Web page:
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Project Notes

#414 DecadeProgrammableResistor

Building an old-fashioned 7-digit decade programmable resistor with push-button control.



I found some neat pushwheel/thumbwheel decade switches, and immediately thought “decade programmable resistor”.

A decade box is an old-fashioned bit of test equipment, allowing an arbitrary resistance to be dialed up to order.

Dave Jones has covered the concept and shown examples. A good starting point is EEVblog #212 - DIY Decade Resistance Substitution Boxes:



The pushwheel switches come as individual single-digit units that snap together. These are decade units with a common pole switching to one of 10 output pins. BCD versions are also available (these could be used, but require a somewhat more complicated resistor configuration to make a decade box).


Circuit Design

With 10-throw switches, construction is trivial:

  • stage input is connected to the common
  • the 10 poles are connected in a ladder with a resistor between each pole (9 resistors)
  • stage output is tapped from the “0” position
  • hence the resistance between input and ouput varies from 0 to 9x the resistor value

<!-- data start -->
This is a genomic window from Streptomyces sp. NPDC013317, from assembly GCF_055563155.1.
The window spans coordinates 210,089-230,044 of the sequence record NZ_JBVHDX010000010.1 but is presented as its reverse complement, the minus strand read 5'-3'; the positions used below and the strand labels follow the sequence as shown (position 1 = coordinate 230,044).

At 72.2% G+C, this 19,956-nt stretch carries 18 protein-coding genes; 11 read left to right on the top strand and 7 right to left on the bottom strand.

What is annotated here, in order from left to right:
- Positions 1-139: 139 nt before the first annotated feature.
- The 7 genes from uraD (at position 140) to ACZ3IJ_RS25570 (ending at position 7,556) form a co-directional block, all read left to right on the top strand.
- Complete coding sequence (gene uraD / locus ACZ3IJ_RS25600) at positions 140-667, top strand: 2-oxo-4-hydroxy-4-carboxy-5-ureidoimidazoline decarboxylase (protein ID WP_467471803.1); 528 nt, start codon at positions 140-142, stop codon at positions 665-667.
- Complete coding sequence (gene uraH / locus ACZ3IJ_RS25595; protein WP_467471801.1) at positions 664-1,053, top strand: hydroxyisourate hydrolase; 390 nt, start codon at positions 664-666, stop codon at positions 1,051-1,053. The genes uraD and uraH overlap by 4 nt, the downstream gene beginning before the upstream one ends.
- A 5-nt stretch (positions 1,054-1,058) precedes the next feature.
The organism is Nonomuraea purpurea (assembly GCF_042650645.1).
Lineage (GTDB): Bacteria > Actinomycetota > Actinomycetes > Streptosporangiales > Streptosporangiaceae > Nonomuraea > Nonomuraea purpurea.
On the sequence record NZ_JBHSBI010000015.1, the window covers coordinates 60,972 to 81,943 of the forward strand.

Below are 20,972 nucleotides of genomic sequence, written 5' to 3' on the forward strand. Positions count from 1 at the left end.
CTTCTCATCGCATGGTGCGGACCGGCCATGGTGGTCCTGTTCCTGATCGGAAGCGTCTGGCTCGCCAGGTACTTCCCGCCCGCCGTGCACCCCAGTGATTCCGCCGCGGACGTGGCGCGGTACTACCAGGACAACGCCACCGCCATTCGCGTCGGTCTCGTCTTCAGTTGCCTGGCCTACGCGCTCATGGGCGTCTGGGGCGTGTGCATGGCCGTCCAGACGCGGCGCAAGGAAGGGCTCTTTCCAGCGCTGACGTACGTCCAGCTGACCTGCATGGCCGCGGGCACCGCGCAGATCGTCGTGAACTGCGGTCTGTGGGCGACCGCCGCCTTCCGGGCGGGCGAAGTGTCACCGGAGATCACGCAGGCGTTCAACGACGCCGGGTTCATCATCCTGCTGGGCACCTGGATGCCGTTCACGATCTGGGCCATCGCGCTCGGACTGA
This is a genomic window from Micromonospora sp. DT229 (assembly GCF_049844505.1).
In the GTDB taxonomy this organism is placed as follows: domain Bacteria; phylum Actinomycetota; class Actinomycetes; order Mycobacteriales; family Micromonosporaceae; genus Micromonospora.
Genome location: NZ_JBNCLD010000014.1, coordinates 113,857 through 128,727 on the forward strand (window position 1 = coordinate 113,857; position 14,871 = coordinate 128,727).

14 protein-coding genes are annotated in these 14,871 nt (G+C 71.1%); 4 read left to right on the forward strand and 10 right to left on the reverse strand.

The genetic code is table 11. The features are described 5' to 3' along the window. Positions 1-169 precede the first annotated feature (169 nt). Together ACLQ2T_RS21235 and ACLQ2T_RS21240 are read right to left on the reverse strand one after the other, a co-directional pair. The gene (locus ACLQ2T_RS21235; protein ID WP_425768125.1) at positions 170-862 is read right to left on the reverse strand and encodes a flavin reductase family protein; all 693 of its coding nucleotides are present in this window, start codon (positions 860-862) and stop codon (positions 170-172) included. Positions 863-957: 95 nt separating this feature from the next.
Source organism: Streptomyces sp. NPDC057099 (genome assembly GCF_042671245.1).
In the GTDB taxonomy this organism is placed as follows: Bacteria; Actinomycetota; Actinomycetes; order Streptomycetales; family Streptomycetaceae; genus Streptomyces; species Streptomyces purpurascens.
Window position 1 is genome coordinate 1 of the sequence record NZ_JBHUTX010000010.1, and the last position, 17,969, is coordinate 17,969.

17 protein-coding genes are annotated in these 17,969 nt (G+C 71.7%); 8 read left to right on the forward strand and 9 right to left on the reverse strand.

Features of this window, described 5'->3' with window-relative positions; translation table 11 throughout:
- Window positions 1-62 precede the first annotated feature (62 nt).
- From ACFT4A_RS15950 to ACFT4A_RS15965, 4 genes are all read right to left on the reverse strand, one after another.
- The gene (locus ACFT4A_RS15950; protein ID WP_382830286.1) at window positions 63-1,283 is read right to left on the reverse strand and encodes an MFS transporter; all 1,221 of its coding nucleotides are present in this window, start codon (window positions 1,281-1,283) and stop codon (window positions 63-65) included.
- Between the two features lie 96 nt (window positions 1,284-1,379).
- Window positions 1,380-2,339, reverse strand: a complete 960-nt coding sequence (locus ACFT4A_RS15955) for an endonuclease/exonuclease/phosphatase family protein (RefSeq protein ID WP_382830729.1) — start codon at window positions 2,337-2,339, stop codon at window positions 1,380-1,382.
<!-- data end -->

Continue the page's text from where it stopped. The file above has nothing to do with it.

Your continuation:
I’ve drawn the schematic for the 7-digit circuit here (EasyEDA)


The seven units for seven digits constructed. I’ve used axial 5% resistors (1Ω, 10Ω, 100Ω, 1kΩ, 10kΩ, 100kΩ, 1MΩ respectively), and theu mount quite nicely on the switches without additional wiring required.


Assembled as a 7-digit bank:



And finally encased in a traansparent case (a Ferrero Rocher box iirc) with a terminal block for connectivity:



I’ve not aimed for extreme accuracy in this build - only using 5% resistors as that’s what I had on-hand. But the results are quite agreeable - generally -2% to -4% across most of the range.

I’ve tabulated a selection of readings in this Google Sheet. Measurements were taken with a cheap digital multi-meter (which may have its own accuracy challenges).

Here’s a chart of the error from 1Ω to 1MΩ:


Credits and References

Project Source on GitHub Project Gallery Return to the LEAP Catalog

This page is a web-friendly rendering of my project notes shared in the LEAP GitHub repository.

LEAP is just my personal collection of projects. Two main themes have emerged in recent years, sometimes combined:

  • electronics - usually involving an Arduino or other microprocessor in one way or another. Some are full-blown projects, while many are trivial breadboard experiments, intended to learn and explore something interesting
  • scale modelling - I caught the bug after deciding to build a Harrier during covid to demonstrate an electronic jet engine simulation. Let the fun begin..
To be honest, I haven't quite figured out if these two interests belong in the same GitHub repo or not. But for now - they are all here!

Projects are often inspired by things found wild on the net, or ideas from the many great electronics and scale modelling podcasts and YouTube channels. Feel free to borrow liberally, and if you spot any issues do let me know (or send a PR!). See the individual projects for credits where due.